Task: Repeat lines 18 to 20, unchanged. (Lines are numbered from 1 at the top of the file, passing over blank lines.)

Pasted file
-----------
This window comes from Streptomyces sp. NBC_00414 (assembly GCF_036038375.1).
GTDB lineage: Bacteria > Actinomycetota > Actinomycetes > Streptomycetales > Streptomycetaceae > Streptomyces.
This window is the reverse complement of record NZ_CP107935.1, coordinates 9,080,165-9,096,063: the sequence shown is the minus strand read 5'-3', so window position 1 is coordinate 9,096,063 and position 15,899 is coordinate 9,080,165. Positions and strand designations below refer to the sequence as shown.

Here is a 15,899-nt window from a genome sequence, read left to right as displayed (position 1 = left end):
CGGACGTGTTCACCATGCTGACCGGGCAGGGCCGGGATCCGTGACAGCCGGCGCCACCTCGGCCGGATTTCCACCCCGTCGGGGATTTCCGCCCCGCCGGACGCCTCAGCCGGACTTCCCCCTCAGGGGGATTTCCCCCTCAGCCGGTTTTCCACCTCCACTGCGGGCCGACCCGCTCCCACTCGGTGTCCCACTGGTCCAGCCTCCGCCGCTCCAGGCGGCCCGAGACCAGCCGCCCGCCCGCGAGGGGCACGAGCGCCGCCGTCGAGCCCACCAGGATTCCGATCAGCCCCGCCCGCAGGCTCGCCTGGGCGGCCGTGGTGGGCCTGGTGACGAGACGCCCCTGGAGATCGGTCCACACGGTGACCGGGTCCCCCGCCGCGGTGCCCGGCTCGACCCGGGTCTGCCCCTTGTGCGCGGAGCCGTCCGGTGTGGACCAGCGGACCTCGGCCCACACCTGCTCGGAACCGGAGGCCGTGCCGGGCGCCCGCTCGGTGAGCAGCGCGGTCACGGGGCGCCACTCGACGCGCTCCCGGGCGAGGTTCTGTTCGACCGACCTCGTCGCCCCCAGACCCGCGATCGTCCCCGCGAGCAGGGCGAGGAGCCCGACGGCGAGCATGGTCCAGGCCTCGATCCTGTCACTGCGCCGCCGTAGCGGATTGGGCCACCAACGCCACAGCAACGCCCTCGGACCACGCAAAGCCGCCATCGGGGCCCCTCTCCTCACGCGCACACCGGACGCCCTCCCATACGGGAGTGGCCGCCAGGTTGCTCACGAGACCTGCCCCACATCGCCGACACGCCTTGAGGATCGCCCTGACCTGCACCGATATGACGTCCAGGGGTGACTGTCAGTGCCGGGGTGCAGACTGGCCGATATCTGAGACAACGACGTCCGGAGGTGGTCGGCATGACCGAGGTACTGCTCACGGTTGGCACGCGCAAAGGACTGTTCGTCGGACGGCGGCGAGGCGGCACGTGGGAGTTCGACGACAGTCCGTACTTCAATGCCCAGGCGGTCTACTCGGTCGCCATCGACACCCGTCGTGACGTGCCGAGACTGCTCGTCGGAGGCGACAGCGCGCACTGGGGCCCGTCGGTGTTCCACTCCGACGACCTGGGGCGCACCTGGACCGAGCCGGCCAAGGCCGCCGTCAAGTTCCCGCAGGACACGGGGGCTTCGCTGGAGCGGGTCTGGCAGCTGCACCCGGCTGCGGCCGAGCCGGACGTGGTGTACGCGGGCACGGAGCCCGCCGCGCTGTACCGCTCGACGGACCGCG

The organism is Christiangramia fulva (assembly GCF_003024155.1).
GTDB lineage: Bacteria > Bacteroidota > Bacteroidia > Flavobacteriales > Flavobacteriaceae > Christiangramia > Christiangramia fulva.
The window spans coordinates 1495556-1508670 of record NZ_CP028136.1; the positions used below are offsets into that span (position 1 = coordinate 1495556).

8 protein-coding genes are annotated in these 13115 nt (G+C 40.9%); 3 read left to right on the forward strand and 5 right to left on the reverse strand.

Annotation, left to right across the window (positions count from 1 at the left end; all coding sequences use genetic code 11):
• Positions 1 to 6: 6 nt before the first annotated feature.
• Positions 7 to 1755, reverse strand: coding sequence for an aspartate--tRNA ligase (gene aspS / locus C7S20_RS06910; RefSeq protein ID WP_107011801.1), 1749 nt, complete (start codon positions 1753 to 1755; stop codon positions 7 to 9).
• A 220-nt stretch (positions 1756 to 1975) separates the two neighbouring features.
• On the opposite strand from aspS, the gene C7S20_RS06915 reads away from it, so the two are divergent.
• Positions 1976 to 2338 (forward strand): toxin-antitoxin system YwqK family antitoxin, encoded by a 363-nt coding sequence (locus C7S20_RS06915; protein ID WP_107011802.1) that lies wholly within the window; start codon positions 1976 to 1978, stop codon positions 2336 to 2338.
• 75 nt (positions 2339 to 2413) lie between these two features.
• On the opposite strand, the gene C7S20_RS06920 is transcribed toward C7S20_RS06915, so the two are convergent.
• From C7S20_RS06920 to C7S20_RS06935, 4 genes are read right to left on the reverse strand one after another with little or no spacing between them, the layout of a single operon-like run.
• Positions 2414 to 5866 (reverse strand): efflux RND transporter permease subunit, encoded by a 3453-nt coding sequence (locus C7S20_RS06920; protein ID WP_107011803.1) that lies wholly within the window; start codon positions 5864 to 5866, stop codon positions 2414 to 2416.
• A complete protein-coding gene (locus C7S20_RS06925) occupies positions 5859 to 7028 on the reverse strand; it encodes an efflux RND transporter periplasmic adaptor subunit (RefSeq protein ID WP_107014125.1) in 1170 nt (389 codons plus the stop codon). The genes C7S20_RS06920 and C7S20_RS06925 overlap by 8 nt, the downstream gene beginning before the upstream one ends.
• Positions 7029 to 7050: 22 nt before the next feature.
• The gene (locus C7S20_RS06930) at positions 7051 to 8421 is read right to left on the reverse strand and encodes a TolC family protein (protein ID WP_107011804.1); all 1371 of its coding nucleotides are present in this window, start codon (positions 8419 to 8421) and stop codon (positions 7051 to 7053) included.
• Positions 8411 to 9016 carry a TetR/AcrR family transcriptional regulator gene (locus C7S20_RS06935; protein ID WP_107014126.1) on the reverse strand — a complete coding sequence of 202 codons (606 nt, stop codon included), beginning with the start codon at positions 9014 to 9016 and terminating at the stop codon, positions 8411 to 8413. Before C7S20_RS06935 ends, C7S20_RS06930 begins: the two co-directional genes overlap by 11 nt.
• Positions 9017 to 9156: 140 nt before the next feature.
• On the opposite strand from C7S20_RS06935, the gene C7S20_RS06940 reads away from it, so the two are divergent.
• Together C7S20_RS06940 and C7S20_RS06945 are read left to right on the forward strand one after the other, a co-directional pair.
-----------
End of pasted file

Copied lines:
• From C7S20_RS06920 to C7S20_RS06935, 4 genes are read right to left on the reverse strand one after another with little or no spacing between them, the layout of a single operon-like run.
• Positions 2414 to 5866 (reverse strand): efflux RND transporter permease subunit, encoded by a 3453-nt coding sequence (locus C7S20_RS06920; protein ID WP_107011803.1) that lies wholly within the window; start codon positions 5864 to 5866, stop codon positions 2414 to 2416.
• A complete protein-coding gene (locus C7S20_RS06925) occupies positions 5859 to 7028 on the reverse strand; it encodes an efflux RND transporter periplasmic adaptor subunit (RefSeq protein ID WP_107014125.1) in 1170 nt (389 codons plus the stop codon). The genes C7S20_RS06920 and C7S20_RS06925 overlap by 8 nt, the downstream gene beginning before the upstream one ends.